These findings shall be made part of the record with respect to the chapter 7 trustee's motion to hold Philip H. Talbert II in contempt of court for disregarding the court's chapter 11 operating orders and the trustee's motion for an order requiring Philip H. Talbert II to file final reports of receipts and disbursements in these cases.

These findings shall also be made a part of the record in Adversary Proceeding No. 96-5101 to support the entry of a partial summary judgment against Philip H. Talbert II in the amount of the monies he unlawfully withdrew from the debtor in possession account of Kentucky Brewing Company, Inc. in violation of the chapter 11 operating order in that case.

Dated:

By the court -

 

_____________________________

JOE LEE, CHIEF JUDGE

 

Copies to:

 

James Lyon, Esq.

Philip H. Talbert II

Barbara M. Griffin, Esq.

U.S. Trustee

 

j:opinions\1997\kbc brew pub.fof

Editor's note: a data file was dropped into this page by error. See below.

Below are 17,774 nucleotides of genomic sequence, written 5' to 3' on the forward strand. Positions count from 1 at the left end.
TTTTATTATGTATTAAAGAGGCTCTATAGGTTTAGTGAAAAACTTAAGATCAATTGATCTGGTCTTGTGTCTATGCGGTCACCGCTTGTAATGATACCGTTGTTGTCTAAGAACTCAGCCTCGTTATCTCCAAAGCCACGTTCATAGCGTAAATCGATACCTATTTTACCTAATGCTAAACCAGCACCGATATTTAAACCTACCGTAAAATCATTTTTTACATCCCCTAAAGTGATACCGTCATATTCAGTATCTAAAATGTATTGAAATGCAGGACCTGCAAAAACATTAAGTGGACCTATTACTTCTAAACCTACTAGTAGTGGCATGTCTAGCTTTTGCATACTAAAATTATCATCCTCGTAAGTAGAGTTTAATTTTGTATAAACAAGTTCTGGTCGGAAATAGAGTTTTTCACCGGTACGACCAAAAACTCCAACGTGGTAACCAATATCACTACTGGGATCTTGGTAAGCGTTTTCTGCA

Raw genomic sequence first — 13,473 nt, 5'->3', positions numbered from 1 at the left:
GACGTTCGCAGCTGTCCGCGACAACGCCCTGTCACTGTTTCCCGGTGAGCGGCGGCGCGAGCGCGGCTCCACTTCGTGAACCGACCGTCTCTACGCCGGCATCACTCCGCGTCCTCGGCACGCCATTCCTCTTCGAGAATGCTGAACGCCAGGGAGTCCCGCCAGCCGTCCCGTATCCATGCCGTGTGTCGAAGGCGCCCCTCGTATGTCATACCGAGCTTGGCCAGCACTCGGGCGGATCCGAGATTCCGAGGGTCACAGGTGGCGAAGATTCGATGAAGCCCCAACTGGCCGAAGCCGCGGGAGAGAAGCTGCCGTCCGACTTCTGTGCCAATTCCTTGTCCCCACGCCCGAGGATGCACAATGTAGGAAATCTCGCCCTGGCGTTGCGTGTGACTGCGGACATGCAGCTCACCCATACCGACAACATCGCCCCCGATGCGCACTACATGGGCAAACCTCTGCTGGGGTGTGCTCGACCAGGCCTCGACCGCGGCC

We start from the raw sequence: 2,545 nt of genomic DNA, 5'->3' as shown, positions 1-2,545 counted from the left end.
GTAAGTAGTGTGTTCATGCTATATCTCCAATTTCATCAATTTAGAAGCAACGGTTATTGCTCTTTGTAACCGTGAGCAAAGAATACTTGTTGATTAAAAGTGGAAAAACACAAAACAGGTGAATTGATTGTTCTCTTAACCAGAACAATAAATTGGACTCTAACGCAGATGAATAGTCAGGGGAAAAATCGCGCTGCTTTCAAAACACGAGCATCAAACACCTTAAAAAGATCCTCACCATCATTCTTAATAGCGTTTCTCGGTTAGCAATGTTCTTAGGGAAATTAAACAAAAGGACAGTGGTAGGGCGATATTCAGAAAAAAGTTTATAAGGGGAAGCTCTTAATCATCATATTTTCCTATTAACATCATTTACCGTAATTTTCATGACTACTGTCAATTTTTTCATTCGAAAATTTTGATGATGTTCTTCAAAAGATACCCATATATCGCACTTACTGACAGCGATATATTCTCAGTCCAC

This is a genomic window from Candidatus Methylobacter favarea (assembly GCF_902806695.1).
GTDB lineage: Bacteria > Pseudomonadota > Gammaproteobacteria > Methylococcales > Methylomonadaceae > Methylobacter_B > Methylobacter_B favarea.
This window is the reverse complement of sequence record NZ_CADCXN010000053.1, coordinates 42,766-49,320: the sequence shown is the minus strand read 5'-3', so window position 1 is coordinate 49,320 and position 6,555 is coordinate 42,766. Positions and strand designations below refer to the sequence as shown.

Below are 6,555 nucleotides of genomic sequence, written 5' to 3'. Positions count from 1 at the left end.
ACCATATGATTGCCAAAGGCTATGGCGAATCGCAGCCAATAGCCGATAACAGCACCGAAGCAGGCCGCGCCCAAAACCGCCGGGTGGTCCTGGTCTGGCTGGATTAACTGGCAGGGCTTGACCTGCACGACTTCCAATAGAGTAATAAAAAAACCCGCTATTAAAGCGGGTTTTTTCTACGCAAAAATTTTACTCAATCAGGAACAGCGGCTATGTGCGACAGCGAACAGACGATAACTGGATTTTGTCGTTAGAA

UNITED STATES BANKRUPTCY COURT

EASTERN DISTRICT OF KENTUCKY

LEXINGTON

 

 

IN RE:

 

KBC BREW PUB & GRILL, INC. LLC CASE NO. 96-51176

a/k/a Kentucky Brewing Co., Inc. LLC

 

 

KENTUCKY BREWING COMPANY, INC. CASE NO. 96-51177

a/k/a KBC Brew Pub & Grill, Inc. LLC

 

 

DEBTORS

 

 

 

JAMES D. LYON, TRUSTEE PLAINTIFF

 

VS. ADVERSARY NO. 96-5101

 

PHILIP H. TALBERT II DEFENDANT

 

 

ORDER

 

In conformity with its Findings of Fact this day entered the court finds that Philip H. Talbert II should be and hereby is adjudged to be in contempt of this court. The said Philip H. Talbert II shall remain in contempt of this court until he satisfies the judgment entered against him on January 29, 1997 in Adversary Proceeding No. 96-5101.

Further, in conformity with the Findings of Fact of the court, it is ordered that within 60 days from the date of this order the said Philip H. Talbert II file with the court a report of daily receipts and disbursements of each of the above-named debtors from the date of commencement of the cases on June 6,

1996 through August 15, 1996, the date the cases were converted to cases under chapter 7.

Dated:

By the court -

 

____________________________

JOE LEE, CHIEF JUDGE

 

Copies to:

 

James W. Lyon, Esq.

Barbara M. Griffin, Esq.

Philip H. Talbert, II

U.S. Trustee

 

j:opinions\1997\kbc brew pub.fof